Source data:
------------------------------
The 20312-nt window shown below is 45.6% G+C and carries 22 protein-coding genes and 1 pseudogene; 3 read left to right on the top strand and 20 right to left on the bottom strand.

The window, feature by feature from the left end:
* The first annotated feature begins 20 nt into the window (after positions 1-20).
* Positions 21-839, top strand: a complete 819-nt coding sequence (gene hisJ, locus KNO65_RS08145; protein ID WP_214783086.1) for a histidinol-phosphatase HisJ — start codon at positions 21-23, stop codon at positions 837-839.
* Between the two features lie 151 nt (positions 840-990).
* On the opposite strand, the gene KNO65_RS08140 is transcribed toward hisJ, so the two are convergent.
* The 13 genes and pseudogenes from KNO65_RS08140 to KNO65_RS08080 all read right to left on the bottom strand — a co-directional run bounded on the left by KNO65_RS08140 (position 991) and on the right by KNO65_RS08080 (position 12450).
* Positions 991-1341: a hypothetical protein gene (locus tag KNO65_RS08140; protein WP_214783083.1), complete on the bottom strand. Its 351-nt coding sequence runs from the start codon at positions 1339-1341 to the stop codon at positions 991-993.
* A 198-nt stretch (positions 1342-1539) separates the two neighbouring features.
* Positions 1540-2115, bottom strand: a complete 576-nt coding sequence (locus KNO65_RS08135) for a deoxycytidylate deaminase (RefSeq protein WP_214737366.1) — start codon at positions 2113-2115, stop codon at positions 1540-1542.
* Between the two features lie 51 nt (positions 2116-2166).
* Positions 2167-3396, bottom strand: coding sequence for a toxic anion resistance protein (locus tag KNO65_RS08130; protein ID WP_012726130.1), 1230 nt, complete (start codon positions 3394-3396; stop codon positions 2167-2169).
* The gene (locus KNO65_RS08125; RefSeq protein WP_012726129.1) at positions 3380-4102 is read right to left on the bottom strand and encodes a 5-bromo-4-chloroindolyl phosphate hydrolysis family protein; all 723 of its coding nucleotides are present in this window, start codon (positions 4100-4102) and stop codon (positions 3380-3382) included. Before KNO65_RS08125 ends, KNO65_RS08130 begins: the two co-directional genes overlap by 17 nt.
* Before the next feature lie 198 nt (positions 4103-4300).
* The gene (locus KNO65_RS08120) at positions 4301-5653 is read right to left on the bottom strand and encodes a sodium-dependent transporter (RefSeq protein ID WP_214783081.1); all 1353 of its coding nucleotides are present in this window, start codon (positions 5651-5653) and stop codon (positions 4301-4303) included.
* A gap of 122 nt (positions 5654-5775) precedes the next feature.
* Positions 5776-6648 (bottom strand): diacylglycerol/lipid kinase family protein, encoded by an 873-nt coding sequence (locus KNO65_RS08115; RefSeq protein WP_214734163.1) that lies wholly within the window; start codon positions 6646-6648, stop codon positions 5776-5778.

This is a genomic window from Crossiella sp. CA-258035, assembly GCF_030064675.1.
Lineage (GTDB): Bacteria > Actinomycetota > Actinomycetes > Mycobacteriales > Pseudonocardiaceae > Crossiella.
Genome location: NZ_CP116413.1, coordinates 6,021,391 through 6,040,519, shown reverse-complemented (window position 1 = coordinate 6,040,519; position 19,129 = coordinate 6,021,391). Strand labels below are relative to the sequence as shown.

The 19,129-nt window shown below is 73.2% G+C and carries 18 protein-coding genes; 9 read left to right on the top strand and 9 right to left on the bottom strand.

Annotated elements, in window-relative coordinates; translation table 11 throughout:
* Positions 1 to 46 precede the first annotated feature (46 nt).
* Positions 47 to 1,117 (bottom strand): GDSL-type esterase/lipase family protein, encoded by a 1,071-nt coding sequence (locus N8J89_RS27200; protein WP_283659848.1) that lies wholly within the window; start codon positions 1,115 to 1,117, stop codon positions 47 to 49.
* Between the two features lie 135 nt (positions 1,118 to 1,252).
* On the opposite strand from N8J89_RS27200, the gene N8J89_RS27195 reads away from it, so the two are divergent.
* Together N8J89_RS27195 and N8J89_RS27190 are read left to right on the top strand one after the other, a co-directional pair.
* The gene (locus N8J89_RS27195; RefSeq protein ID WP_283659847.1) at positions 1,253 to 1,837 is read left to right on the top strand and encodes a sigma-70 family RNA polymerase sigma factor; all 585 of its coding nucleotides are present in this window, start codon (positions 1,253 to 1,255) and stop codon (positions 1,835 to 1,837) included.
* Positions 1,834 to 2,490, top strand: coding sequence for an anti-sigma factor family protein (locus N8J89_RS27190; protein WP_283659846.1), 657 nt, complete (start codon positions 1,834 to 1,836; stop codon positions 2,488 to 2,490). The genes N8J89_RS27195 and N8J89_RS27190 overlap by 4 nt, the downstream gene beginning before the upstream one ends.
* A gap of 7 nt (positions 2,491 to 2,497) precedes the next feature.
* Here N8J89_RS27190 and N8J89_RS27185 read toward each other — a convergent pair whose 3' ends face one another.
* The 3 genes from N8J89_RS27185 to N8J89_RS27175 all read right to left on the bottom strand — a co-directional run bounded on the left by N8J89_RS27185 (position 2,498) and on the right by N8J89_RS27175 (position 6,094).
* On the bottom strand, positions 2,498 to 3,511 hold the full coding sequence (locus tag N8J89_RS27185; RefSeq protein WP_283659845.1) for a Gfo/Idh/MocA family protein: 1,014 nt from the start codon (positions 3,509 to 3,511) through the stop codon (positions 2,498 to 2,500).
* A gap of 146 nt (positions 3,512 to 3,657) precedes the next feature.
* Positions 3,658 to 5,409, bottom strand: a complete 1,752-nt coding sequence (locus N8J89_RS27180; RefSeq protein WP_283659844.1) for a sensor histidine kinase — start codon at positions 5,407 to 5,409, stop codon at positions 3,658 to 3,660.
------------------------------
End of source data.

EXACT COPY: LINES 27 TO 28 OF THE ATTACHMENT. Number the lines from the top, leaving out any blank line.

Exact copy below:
* Together N8J89_RS27195 and N8J89_RS27190 are read left to right on the top strand one after the other, a co-directional pair.
* The gene (locus N8J89_RS27195; RefSeq protein ID WP_283659847.1) at positions 1,253 to 1,837 is read left to right on the top strand and encodes a sigma-70 family RNA polymerase sigma factor; all 585 of its coding nucleotides are present in this window, start codon (positions 1,253 to 1,255) and stop codon (positions 1,835 to 1,837) included.